Ninth Circuit Finds Hydroponically Grown Crops Can Be "Organic" as Advocated by ArentFox Schiff
But can hydroponic produce be labeled as “organic” when sold to consumers? In a decision on September 22, 2022, the US Court of Appeals for the Ninth Circuit said yes, thus confirming the longtime practice of the US Department of Agriculture (USDA) and providing a decisive victory to hydroponic farmers.
The Lawsuit and Appeal
In 2019, an NGO representing largely organic soil-based farmers petitioned USDA to ban hydronic produce from being labeled as “organic.” USDA declined to do so.
CFS then sued USDA in the US District Court for the Northern District of California, arguing that the agency was required to issue such a ban under the Organic Foods Production Act of 1990 (OFPA). In its view, the OFPA exclusively permits produce to be labeled as organic if it is grown using organic methods, including soil-based production.
Judge Richard Seeborg of the District Court disagreed. In his decision on March 19, 2021, Judge Seeborg held that the OFPA did not directly address a requirement for soil-based production, and accordingly, the “USDA’s ongoing certification of hydroponic systems that comply with all applicable regulations is firmly planted in OFPA.” He further determined that an administrative agency like USDA is entitled to a high degree of deference on how it administers its industry-specific rules, such as the certification process for organic produce.
Plaintiffs, not satisfied with the outcome in the District Court, appealed to the Ninth Circuit. But the Ninth Circuit affirmed the District Court in a succinct ruling, holding that “no part of the [OFPA] clearly precludes organic certification of crops grown hydroponically.” It noted that the OFPA includes three basic requirements for “organic” crops: a restriction on synthetic chemicals, a prohibition on growing crops on land treated with synthetic chemicals, and a requirement that organic products “be produced and handled in compliance with an organic plan.” The Court observed that “[i]f the OFPA’s text clearly barred hydroponic production, we would be required to enforce it according to its terms and set aside USDA’s interpretation. But no part of the statute clearly precludes organic certification of crops grown hydroponically.” More broadly, the Ninth Circuit found that the USDA appropriately explained its reasoning and exercised “scientific judgments and technical analyses within [its] expertise,” meaning that a court’s review must be “most deferential.”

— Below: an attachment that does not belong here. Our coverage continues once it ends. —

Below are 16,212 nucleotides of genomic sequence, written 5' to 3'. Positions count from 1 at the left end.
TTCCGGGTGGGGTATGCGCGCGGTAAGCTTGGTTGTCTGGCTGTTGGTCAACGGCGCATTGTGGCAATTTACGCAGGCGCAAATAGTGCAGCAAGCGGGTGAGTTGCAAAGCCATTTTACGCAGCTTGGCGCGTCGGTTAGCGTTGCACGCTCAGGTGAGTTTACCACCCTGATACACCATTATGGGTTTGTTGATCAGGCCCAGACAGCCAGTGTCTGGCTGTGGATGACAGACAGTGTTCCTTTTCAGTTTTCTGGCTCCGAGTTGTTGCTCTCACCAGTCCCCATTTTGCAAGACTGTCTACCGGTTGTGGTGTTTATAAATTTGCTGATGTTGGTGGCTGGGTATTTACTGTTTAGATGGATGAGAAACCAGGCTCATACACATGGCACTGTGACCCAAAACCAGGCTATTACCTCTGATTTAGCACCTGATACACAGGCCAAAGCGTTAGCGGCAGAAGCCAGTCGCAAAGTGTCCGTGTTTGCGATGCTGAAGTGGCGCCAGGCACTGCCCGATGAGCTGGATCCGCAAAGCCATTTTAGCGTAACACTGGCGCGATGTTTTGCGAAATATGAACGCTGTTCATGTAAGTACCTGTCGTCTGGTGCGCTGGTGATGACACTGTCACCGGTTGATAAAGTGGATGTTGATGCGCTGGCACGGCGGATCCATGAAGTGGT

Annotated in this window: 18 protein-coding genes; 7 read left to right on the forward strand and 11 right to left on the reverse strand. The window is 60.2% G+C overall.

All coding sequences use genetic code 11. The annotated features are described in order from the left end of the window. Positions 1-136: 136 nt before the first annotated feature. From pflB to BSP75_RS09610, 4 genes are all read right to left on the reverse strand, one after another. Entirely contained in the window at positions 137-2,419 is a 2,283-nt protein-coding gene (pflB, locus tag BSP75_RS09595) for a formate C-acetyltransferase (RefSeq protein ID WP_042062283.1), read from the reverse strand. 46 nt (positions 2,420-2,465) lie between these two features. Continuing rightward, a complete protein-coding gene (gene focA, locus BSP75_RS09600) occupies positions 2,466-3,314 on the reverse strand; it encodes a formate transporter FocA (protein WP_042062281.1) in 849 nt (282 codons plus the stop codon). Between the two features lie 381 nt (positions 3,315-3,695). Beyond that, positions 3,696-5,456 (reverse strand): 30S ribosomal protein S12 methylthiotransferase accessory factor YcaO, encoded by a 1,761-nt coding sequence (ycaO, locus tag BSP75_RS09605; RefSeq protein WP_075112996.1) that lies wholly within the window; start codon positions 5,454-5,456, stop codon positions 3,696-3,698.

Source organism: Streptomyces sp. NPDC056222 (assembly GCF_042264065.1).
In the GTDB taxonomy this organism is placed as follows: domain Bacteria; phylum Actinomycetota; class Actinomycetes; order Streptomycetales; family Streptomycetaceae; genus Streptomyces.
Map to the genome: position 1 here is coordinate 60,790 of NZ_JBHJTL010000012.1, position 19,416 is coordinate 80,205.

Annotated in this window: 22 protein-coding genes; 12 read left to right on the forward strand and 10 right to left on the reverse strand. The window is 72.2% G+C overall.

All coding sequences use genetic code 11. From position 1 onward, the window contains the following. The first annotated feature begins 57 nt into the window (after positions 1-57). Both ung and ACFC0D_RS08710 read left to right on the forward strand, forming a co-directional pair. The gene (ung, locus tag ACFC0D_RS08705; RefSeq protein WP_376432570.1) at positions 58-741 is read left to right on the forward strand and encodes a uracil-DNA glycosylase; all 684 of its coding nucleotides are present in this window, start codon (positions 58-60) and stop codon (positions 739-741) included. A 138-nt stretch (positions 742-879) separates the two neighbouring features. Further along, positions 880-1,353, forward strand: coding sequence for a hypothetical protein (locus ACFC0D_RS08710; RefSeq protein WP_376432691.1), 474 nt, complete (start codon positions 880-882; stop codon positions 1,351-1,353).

ArentFox Schiff represented the Coalition for Sustainable Organics, along with several other prominent hydroponic growers and agricultural trade groups, in submitting amicus briefs, both to the District Court and to the Ninth Circuit (available here). Both courts adopted the legal frameworks advocated by our briefs, as did the Department of Justice in its representation of the USDA.
The Ninth Circuit’s decision confirms what has already been the longstanding practice of the USDA: hydroponic farmers may continue to label their produce as “organic.” This outcome will strengthen agricultural innovation as growers across the country continue to leverage new technologies to produce safe, healthy, and affordable foods.
ArentFox Schiff’s AgTech group will continue to monitor this and other issues of interest to the industry. If you have questions, please feel to reach out to Karen Carr, Brian Farkas, and Mattie Bowden, who were counsel of record for the hydroponic growers in the case, or the ArentFox Schiff attorney who handles your matters.
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